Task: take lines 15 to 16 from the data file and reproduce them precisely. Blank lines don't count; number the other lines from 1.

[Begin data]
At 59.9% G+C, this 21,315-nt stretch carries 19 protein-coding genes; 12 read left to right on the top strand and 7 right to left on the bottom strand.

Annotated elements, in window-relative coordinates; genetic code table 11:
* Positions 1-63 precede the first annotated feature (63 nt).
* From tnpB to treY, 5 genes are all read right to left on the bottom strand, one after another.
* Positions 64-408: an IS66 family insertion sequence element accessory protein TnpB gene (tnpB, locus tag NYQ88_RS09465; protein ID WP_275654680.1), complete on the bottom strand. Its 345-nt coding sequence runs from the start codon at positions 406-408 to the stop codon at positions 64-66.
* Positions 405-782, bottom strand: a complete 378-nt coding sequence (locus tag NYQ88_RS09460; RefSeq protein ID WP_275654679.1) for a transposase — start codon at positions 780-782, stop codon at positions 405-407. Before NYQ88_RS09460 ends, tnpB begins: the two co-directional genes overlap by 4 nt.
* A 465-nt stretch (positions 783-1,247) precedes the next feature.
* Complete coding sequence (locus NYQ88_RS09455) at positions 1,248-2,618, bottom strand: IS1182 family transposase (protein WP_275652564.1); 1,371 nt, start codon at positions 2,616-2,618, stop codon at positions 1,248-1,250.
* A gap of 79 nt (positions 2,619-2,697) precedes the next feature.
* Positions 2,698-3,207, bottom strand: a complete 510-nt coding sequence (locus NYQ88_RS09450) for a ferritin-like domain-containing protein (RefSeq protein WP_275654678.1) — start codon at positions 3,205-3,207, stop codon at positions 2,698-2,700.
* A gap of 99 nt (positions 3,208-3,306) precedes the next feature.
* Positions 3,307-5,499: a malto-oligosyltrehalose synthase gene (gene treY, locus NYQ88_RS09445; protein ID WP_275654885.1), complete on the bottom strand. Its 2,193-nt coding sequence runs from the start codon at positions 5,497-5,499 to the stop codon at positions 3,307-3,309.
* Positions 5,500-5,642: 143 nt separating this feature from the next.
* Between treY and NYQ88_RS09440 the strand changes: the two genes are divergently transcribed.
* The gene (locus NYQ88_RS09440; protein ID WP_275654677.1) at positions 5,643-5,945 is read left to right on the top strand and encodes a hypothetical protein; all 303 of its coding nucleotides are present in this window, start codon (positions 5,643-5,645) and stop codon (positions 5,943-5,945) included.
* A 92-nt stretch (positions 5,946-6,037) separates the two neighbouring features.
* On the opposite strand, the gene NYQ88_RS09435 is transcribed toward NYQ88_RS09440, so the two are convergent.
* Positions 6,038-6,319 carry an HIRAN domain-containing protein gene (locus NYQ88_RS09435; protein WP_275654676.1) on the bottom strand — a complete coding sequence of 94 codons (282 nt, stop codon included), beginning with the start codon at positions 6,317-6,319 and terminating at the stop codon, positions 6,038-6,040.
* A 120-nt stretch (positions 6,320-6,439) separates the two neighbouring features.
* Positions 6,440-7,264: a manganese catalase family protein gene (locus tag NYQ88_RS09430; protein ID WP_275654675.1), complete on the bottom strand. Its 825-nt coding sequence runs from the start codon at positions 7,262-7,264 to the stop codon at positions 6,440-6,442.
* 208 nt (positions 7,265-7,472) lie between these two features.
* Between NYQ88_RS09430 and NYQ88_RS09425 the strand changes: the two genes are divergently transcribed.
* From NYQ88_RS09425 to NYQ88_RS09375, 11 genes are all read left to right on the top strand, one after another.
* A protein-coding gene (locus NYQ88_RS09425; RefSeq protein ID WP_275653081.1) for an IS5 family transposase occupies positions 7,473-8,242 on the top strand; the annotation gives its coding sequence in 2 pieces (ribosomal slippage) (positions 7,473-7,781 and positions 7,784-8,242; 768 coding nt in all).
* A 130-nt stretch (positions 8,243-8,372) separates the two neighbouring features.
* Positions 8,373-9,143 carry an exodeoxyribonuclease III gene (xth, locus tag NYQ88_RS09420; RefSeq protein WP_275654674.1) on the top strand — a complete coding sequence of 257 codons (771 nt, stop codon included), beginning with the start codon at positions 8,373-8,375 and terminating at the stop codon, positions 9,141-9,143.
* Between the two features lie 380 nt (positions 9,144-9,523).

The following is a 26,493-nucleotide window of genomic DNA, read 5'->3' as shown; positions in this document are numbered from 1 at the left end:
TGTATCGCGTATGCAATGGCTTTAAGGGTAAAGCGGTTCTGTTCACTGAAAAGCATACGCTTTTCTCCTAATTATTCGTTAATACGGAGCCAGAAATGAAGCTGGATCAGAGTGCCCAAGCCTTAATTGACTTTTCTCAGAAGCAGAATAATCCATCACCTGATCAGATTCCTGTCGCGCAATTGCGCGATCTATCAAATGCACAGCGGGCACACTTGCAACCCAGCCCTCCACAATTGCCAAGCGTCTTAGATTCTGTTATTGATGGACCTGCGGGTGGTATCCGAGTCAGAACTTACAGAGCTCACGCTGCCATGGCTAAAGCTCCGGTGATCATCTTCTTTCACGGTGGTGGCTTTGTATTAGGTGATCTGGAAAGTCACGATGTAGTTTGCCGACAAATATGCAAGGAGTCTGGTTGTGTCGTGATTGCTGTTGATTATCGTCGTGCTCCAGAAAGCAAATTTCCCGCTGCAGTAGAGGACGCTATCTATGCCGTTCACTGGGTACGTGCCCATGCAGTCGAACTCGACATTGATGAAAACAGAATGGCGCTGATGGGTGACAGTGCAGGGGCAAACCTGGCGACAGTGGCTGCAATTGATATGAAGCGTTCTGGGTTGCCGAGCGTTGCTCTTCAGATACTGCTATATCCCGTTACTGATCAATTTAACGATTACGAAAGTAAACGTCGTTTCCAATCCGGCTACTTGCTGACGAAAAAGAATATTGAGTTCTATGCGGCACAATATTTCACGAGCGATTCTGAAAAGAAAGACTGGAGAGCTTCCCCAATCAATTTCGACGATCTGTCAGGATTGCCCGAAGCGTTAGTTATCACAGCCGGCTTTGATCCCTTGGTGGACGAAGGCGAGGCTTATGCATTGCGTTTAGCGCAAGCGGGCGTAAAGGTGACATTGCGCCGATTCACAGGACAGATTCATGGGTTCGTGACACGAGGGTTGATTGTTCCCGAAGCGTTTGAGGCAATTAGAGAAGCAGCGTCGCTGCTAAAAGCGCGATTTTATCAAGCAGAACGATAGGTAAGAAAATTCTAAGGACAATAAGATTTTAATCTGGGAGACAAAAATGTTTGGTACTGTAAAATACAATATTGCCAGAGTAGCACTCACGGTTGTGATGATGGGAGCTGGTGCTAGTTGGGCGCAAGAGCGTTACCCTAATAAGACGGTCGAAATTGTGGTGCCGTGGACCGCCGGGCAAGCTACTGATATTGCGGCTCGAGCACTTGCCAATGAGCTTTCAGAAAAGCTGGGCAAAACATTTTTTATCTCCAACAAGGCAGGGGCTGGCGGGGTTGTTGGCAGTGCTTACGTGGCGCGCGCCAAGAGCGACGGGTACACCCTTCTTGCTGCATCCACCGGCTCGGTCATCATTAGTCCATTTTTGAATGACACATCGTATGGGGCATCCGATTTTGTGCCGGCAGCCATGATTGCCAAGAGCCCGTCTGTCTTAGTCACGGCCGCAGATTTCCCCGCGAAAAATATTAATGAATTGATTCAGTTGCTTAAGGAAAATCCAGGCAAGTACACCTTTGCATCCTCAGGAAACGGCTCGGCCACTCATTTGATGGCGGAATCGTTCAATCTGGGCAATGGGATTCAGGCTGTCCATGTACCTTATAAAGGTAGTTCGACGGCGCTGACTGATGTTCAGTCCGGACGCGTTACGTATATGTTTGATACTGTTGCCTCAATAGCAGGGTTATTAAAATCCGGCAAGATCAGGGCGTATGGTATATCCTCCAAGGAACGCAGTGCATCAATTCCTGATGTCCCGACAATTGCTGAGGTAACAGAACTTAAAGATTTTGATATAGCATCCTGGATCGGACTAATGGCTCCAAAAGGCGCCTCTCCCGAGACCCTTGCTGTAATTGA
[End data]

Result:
* The gene (locus NYQ88_RS09440; protein ID WP_275654677.1) at positions 5,643-5,945 is read left to right on the top strand and encodes a hypothetical protein; all 303 of its coding nucleotides are present in this window, start codon (positions 5,643-5,645) and stop codon (positions 5,943-5,945) included.
* A 92-nt stretch (positions 5,946-6,037) separates the two neighbouring features.